Boulevard Mall is going through another transformation that will mix its art-deco-style with a bit of Spanish.
Developer Remington Nevada is in the design stages to build a Spanish-style outdoor shopping center called Boulevard Plaza in the mall’s parking lot that would cover 17 acres of the mall’s 75-acre site.
The project, located on the southeast corner of Maryland Parkway and Desert Inn Road, is set to include the mall’s vacant Sears building and Sears Auto Center. Applebee’s will remain and is not part of the development.
Stan Wasserkrug, partner at Remington Nevada, said the firm entered into a joint venture with the mall’s owner, Boulevard Ventures, to build the plaza.
“There really isn’t any other potential ground-up opportunities for a mile or two in any direction,” Wasserkrug said. “When the area is going through a resurgence and you have a 17-acre piece of property just sitting there with nothing going on, it’s a wonderful opportunity to build something brand new and get new tenants in there.”
The plaza will have a mix of national and regional retailers and restaurants, similar to what a shopper might find at an Albertsons or Smith’s-anchored shopping center, according to Wasserkrug.
Boulevard Plaza is anticipated to have about 320,000-square-feet of retail space, including the 190,000-square-foot Sears building.
Wasserkrug said whether his team finds a single tenant or multiple tenants to occupy Sears, the building will remain connected to Boulevard Mall.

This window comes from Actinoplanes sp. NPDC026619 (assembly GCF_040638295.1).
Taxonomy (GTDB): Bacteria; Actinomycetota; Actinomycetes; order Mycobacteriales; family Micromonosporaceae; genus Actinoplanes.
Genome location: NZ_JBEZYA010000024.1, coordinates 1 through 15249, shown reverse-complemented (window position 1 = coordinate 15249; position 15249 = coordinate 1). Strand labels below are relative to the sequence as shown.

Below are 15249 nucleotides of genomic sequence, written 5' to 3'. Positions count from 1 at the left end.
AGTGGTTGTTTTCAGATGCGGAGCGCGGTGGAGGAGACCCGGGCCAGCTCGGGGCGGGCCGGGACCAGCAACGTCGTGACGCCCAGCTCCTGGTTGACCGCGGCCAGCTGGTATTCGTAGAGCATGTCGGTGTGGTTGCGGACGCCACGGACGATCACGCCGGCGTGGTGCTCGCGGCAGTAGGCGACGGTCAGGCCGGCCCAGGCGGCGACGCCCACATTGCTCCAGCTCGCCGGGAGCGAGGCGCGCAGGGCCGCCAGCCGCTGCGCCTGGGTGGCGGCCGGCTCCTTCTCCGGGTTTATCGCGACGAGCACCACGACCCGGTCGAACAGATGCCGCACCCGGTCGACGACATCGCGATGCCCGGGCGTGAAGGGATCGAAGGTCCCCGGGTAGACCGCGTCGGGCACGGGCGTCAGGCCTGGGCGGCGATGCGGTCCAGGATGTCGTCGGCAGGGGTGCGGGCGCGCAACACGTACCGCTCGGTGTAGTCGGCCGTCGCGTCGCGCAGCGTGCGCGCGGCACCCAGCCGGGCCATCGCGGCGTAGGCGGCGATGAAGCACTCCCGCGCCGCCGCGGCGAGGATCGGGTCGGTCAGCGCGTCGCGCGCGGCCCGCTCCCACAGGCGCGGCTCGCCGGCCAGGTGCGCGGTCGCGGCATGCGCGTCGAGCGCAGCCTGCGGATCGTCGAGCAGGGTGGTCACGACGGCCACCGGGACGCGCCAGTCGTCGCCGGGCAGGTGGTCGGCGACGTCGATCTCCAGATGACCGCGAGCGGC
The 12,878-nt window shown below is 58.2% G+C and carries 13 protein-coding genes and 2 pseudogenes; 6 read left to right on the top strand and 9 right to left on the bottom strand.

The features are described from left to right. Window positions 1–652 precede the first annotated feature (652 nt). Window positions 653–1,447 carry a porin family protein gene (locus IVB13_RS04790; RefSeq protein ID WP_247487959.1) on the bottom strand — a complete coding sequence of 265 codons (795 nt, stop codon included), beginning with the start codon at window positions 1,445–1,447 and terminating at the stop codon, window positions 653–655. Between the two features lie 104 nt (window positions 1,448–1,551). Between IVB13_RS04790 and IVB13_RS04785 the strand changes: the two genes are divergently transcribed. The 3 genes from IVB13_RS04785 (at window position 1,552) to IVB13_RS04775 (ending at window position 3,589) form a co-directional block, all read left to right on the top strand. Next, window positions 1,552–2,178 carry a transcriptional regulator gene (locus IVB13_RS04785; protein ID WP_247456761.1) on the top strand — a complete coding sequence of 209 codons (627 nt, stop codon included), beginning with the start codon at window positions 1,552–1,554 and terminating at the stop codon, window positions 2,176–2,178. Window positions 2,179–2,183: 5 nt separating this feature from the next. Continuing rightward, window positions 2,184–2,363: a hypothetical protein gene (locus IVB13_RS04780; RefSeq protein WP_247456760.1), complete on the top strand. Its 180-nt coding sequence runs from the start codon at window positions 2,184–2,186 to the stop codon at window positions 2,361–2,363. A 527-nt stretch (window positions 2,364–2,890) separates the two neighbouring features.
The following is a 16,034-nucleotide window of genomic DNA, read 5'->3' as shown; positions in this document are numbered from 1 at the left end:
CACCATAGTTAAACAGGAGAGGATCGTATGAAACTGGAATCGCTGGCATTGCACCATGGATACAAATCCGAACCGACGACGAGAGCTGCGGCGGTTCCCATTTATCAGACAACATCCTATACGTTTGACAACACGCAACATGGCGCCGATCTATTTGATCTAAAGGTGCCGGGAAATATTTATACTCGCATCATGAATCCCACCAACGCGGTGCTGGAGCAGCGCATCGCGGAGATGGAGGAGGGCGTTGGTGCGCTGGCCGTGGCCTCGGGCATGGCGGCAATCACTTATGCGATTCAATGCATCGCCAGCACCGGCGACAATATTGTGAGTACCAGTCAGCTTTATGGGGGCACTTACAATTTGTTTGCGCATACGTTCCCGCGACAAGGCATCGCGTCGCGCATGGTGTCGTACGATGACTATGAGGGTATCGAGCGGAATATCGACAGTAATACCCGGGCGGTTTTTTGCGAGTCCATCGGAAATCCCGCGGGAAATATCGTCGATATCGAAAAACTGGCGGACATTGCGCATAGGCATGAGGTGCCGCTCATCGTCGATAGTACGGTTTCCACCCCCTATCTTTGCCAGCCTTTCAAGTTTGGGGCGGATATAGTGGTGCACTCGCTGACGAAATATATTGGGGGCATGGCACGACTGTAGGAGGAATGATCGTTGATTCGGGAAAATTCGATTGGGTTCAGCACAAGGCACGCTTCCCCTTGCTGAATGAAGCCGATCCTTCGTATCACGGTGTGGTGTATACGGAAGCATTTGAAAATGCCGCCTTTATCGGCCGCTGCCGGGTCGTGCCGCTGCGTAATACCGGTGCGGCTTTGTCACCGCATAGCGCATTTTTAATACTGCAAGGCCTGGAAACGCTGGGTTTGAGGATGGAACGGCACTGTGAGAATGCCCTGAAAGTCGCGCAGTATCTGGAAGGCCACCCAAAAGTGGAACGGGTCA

“The intent is keeping whatever we put in the Sears (to) still access the mall, but we want the shopping center itself to have a separate appearance.”
In other words, expect Boulevard Plaza to look noticeably different than the mall next door.
A new shopping center adjacent to one of the city’s oldest malls might seem like a big risk for Boulevard Mall but General Manager Timo Kuusela said the two sites are separate concepts.
“We actually think it will improve foot traffic at the mall,” he said, adding there are plans to re-energize the mall. “We have some major changes planned to replace some of the retail experience that was lost when JCPenney’s and Macy’s left. We’re really looking at experiential retailers and renovations that enhance the experience at the mall.”
He said visitors can expect the changes to kick off within the next year.
The mall got a face-lift after Henderson-based developer Sansone Cos. poured an estimated $30 million into renovations, after purchasing the property in 2013 for $54.5 million.
President and founder Roland Sansone said his goal was to turn the mall around by bringing in a broader mix of tenants that would appeal to the area’s residents such as a John’s Incredible Pizza, SeaQuest aquarium, Galaxy Theatres and Goodwill.
Sansone said it initially “took a lot of convincing” to attract new retailers into the mall and has since become a “well-to-do property.” Last month, the developer announced he would be “moving on” from the project.
Sansone said he no longer owns the mall and is stepping aside for “someone else to take it to the next level.”
Boulevard now remains in the hands of Boulevard Ventures, a company that records show is linked to the family of billionaire Dennis Troesh, philanthropist and founder of concrete producer Robertson’s Ready Mix.BY